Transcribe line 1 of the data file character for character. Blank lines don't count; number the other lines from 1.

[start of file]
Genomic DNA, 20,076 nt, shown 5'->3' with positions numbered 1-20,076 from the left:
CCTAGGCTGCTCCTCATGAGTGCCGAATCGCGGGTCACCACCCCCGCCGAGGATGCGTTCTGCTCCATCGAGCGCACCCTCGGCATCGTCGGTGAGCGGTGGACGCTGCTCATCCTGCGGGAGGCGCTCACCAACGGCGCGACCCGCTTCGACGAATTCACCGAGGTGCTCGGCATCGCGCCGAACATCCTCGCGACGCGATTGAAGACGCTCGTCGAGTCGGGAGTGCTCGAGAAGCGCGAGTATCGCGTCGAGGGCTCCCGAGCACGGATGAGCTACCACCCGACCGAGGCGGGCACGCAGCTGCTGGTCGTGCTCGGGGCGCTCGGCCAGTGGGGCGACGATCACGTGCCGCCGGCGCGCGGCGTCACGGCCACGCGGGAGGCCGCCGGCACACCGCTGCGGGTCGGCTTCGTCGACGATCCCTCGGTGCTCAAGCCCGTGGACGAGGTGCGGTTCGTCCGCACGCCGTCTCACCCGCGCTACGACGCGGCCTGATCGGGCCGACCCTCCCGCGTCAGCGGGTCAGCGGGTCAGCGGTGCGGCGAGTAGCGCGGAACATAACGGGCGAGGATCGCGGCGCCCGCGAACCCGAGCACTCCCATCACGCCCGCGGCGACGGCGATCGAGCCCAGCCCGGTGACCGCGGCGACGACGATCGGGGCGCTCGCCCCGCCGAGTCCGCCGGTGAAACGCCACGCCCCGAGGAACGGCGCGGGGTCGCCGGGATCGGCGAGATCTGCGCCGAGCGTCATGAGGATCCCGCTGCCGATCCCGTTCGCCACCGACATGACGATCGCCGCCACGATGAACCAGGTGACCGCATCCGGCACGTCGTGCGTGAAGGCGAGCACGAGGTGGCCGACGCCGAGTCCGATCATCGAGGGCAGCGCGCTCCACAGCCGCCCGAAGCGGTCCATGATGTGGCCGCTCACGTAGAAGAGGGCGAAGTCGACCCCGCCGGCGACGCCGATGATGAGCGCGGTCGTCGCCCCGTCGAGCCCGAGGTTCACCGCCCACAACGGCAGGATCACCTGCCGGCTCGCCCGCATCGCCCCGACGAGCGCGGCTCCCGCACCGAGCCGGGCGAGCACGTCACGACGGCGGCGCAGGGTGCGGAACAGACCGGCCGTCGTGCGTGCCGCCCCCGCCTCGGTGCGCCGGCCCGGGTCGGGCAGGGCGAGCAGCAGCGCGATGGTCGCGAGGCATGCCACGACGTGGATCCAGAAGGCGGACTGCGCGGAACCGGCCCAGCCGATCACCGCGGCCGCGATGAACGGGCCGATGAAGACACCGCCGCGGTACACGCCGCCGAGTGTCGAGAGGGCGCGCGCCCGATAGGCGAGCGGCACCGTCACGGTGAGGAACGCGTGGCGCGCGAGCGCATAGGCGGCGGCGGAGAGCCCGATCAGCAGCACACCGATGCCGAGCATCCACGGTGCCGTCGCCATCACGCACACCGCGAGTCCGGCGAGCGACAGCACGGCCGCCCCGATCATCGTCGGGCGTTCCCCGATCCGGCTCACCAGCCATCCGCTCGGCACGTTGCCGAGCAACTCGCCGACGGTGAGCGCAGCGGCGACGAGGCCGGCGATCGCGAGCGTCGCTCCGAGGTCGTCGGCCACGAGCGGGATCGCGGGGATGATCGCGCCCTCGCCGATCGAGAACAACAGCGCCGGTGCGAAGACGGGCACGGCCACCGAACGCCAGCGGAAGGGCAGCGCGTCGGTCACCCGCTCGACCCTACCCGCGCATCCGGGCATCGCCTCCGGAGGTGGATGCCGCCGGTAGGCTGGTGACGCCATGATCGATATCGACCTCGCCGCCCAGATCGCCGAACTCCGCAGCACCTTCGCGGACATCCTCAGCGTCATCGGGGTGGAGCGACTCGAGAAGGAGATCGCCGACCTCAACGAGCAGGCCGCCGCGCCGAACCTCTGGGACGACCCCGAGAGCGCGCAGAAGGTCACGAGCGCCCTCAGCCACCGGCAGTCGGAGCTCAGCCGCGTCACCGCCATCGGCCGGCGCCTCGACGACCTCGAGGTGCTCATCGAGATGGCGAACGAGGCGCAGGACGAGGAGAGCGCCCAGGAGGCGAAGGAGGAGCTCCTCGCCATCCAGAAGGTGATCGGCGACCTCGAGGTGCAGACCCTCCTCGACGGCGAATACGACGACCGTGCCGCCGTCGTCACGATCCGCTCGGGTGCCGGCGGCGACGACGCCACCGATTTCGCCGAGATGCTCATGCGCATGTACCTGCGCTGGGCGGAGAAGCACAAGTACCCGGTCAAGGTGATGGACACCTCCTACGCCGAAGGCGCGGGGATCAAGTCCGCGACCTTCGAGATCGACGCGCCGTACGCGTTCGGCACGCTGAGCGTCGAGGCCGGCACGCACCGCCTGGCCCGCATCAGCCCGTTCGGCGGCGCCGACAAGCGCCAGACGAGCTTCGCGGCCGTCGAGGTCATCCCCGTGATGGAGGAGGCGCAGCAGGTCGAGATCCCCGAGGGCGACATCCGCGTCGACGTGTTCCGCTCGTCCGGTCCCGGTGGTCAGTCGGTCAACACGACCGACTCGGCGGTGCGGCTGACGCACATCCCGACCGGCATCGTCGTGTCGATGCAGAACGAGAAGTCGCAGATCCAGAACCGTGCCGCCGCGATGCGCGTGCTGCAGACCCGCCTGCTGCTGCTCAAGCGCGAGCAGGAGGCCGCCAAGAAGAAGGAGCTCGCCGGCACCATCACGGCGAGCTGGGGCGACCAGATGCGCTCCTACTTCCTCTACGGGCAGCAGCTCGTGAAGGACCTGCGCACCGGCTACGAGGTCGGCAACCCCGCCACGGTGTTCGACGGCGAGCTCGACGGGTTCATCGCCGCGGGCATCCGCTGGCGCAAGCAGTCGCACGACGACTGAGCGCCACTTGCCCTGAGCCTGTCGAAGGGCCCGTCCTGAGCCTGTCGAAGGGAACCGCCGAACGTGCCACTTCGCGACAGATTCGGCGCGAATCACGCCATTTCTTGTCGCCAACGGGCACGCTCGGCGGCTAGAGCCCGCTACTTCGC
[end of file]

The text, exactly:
Genomic DNA, 20,076 nt, shown 5'->3' with positions numbered 1-20,076 from the left: